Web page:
When students enrolled in SEA’s Sustainability in Pacific Island Communities and Ecosystems (SPICE) program set sail from Tahiti next month, they’ll be guided by an expert in Polynesian culture who is no stranger to the waters of the South Pacific.
SEA Visiting Professor Josiane Di Giorgio, formerly of the Université de la Polynésie Française (UPF) in Tahiti, arrived in Woods Hole at the start of the semester to teach students about Polynesian history and culture. Subject matter she’ll cover ranges from Polynesian migrations and settlement to traditional seafaring – how to navigate using stars, clouds, currents, and birds.
Following the four-week shore component in Woods Hole, Dr. Di Giorgio will accompany the students to Tahiti where they’ll study on shore for ten days before going to sea. She said she looks forward to organizing activities at port stops as the students sail from Pape’ete, Tahiti to the Tuamotu Islands, up to the Marquesas Islands and back on the five-week voyage.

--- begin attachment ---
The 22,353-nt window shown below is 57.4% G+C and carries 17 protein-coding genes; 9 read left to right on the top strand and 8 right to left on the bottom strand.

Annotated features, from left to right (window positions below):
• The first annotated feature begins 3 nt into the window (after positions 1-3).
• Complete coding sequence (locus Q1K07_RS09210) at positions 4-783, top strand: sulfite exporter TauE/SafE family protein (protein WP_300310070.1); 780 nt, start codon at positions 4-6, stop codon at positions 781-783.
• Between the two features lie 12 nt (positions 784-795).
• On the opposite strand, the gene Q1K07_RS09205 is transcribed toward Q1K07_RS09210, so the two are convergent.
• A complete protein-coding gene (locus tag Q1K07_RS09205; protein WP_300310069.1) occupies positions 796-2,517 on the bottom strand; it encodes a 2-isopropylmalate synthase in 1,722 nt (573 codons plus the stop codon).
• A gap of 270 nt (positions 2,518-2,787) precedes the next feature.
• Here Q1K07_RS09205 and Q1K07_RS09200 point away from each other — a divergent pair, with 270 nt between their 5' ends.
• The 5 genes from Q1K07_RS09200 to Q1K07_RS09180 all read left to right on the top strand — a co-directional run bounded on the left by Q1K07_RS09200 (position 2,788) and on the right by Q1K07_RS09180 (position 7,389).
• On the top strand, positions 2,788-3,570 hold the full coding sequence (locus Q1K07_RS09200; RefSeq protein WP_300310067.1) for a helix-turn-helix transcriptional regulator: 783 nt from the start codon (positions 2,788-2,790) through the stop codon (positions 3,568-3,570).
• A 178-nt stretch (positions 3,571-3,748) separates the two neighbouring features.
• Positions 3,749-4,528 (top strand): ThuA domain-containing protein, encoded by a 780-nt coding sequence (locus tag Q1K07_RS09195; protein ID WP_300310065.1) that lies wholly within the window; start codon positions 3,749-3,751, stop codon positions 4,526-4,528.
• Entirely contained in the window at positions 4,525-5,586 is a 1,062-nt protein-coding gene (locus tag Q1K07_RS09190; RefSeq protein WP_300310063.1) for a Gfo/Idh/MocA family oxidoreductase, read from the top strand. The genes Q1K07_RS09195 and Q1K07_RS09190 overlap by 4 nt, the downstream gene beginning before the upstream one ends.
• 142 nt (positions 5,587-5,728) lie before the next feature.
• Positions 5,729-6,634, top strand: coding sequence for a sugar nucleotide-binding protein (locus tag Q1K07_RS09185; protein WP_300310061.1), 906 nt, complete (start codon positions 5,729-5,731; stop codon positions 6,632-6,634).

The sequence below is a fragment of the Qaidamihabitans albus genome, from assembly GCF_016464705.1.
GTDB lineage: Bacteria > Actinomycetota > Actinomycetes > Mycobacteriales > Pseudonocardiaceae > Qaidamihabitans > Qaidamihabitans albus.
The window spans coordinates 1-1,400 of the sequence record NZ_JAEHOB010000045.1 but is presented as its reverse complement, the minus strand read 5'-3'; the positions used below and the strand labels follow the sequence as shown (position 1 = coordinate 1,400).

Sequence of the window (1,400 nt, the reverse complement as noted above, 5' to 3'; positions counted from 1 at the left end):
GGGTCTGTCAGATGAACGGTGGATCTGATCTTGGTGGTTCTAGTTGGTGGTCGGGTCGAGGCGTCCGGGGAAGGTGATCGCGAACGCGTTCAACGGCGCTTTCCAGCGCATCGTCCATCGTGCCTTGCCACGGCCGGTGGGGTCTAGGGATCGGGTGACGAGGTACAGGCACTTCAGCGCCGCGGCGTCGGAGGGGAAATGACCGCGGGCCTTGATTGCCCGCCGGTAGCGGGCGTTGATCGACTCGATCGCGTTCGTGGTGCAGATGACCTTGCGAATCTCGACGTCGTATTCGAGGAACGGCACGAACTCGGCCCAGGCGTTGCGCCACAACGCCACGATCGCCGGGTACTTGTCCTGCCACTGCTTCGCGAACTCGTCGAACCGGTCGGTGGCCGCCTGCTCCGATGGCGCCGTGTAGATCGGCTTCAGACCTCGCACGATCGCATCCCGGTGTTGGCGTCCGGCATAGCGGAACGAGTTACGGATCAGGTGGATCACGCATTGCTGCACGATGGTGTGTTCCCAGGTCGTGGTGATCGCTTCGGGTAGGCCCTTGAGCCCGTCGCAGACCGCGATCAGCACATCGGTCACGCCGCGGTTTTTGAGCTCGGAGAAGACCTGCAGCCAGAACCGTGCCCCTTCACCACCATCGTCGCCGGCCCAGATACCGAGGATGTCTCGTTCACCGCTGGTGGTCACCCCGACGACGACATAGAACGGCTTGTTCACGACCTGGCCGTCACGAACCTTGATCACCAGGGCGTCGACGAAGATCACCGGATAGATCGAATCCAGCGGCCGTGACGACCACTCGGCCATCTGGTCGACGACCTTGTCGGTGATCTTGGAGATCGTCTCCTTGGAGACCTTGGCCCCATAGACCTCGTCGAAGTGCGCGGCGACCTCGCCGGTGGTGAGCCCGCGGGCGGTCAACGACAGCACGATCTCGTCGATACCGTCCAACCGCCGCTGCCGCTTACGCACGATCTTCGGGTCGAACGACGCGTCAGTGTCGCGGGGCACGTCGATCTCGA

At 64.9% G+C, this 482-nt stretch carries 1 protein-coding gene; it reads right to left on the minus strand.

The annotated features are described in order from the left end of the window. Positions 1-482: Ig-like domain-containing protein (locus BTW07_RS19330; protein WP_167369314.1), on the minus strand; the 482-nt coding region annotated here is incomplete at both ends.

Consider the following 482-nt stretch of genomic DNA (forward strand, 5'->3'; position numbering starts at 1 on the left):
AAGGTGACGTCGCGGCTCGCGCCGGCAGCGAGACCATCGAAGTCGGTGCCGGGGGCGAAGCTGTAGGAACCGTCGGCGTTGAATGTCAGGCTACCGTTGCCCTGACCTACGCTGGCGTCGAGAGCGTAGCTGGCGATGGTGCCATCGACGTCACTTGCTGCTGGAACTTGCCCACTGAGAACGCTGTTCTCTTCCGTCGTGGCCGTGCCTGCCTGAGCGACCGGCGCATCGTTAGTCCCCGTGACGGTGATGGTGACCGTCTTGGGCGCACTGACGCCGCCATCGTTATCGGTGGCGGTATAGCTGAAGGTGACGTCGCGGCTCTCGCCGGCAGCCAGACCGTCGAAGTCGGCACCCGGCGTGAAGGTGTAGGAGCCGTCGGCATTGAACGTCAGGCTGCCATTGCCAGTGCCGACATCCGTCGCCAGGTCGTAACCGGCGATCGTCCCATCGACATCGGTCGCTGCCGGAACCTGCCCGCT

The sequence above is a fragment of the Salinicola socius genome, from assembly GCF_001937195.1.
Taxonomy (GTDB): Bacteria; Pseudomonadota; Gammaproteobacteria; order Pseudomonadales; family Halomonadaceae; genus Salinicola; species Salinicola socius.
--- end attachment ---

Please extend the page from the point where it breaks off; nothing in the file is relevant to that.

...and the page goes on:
A former professor and ethnohistorian at UPF, Dr. Di Giorgio taught English as well as Polynesian languages and culture. She retired in 2019 in order to participate to the TUIA 250 in New Zealand with the Tahitian Voyaging Society aboard the Fa’afaite, a two-hulled traditional canoe. The three-month voyage came at the invitation of the Maori Ministry for Culture and Heritage in order to both celebrate thousands of years of traditional seafaring, and the 250th anniversary of the arrival of Captain Cook and first contact between Pacific Islanders and Europeans in 1769.
Dr. Di Giorgio was introduced to SEA by archeologist Moohono Niva, who has worked with SEA students on shore in Tahiti for a number of years. This is her first visit to Woods Hole, and despite the chilly weather, she is enjoying the beautiful Cape landscape. She’s also enjoying exploring the area, meeting new people, and sitting in on lectures by her new SEA colleagues.
“Even though I retired from teaching, I’m still curious, and interested in learning more and more!” she said.